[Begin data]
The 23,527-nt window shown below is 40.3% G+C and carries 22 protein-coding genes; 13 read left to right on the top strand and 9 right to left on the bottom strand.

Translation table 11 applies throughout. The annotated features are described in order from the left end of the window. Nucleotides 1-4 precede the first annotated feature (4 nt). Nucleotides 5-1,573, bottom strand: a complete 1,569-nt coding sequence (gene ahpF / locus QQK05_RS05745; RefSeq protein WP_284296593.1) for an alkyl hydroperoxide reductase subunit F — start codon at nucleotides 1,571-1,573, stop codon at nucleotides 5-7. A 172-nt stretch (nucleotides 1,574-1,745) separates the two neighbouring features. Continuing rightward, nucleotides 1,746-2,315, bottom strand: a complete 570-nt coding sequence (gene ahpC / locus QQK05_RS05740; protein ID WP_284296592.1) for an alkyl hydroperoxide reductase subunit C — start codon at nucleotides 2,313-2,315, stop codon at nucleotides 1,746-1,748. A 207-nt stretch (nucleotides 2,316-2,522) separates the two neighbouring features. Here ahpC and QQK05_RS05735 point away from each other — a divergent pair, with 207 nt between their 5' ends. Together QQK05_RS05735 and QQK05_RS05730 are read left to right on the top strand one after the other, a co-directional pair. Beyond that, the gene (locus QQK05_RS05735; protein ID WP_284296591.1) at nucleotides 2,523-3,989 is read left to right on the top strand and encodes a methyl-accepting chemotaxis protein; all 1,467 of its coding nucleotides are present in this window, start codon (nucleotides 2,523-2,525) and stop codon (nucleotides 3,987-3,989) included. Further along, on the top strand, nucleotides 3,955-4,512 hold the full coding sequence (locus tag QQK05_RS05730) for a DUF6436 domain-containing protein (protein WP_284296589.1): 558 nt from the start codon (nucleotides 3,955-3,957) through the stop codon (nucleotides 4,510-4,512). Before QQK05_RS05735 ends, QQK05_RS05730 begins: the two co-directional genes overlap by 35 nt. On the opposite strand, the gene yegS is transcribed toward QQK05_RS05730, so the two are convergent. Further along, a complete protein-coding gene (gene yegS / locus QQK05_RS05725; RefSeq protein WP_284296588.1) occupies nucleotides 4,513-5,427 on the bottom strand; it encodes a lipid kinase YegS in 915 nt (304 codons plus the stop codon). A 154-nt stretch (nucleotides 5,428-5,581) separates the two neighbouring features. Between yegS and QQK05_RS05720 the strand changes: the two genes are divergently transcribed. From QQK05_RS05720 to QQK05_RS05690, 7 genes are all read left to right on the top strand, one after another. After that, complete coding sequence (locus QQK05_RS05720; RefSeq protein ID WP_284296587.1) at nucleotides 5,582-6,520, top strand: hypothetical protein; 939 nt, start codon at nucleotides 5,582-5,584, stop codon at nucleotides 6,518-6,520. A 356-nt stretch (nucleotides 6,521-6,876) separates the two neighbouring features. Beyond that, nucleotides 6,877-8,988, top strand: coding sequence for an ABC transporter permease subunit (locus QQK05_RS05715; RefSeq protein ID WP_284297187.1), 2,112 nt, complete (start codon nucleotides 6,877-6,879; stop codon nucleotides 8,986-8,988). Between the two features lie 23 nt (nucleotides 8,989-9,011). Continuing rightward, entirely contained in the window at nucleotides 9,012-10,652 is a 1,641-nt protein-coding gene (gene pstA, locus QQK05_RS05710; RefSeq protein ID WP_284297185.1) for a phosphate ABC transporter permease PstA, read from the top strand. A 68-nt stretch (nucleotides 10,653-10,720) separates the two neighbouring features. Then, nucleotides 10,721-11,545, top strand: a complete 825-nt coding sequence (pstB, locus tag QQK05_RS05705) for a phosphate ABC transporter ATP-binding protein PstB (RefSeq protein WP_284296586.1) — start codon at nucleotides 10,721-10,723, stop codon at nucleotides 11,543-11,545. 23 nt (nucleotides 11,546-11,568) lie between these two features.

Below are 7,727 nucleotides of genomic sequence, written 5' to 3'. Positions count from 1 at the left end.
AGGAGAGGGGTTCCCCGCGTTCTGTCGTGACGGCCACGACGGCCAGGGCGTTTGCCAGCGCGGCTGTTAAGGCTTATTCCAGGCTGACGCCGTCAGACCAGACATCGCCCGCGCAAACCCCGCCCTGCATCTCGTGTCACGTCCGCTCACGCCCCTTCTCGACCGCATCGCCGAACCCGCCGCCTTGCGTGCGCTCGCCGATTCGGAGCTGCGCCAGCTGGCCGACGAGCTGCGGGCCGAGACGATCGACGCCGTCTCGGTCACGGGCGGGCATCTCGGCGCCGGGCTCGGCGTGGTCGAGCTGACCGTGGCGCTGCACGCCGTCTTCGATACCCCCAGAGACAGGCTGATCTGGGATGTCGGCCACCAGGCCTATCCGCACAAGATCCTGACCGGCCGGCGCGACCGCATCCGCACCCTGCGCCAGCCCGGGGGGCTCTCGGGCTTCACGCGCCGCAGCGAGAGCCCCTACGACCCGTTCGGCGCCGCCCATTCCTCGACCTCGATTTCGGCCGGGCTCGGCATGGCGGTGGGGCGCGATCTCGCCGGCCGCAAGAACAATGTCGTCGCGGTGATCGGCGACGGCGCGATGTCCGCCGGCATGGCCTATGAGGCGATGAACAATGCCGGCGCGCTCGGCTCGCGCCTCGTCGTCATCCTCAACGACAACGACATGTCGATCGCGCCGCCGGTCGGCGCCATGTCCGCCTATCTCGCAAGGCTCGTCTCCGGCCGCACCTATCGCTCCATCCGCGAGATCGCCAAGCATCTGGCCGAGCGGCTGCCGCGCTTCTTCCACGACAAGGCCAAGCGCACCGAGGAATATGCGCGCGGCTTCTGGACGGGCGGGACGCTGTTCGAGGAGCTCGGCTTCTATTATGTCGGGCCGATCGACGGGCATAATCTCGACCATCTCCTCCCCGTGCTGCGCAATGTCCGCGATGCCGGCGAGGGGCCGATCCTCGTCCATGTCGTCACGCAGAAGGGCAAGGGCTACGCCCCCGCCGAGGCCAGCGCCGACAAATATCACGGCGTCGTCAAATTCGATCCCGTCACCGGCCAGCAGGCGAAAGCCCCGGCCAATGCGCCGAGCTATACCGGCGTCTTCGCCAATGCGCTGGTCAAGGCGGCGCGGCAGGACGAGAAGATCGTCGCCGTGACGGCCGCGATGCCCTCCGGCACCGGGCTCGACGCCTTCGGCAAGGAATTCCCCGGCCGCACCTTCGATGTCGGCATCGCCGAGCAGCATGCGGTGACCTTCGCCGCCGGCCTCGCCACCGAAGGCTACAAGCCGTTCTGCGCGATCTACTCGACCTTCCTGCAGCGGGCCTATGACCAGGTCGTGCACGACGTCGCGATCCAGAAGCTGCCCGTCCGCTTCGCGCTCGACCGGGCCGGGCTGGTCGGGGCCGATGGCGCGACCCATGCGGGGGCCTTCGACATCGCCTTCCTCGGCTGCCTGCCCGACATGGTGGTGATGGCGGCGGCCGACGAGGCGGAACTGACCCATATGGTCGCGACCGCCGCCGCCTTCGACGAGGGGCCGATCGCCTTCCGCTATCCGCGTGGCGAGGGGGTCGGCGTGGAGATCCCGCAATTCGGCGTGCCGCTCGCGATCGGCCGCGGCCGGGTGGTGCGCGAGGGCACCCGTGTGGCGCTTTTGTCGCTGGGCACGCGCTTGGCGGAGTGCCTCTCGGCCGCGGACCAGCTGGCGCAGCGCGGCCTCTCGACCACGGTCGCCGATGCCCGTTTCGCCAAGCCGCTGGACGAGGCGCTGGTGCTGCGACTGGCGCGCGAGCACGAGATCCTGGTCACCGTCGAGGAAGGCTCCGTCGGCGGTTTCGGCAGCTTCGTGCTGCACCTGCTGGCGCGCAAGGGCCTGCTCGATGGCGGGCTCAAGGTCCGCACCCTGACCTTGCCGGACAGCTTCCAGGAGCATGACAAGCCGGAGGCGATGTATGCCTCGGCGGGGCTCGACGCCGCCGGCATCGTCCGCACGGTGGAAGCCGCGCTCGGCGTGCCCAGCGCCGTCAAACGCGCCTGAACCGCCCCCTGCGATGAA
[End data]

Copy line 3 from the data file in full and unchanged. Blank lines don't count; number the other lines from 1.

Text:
Below are 7,727 nucleotides of genomic sequence, written 5' to 3'. Positions count from 1 at the left end.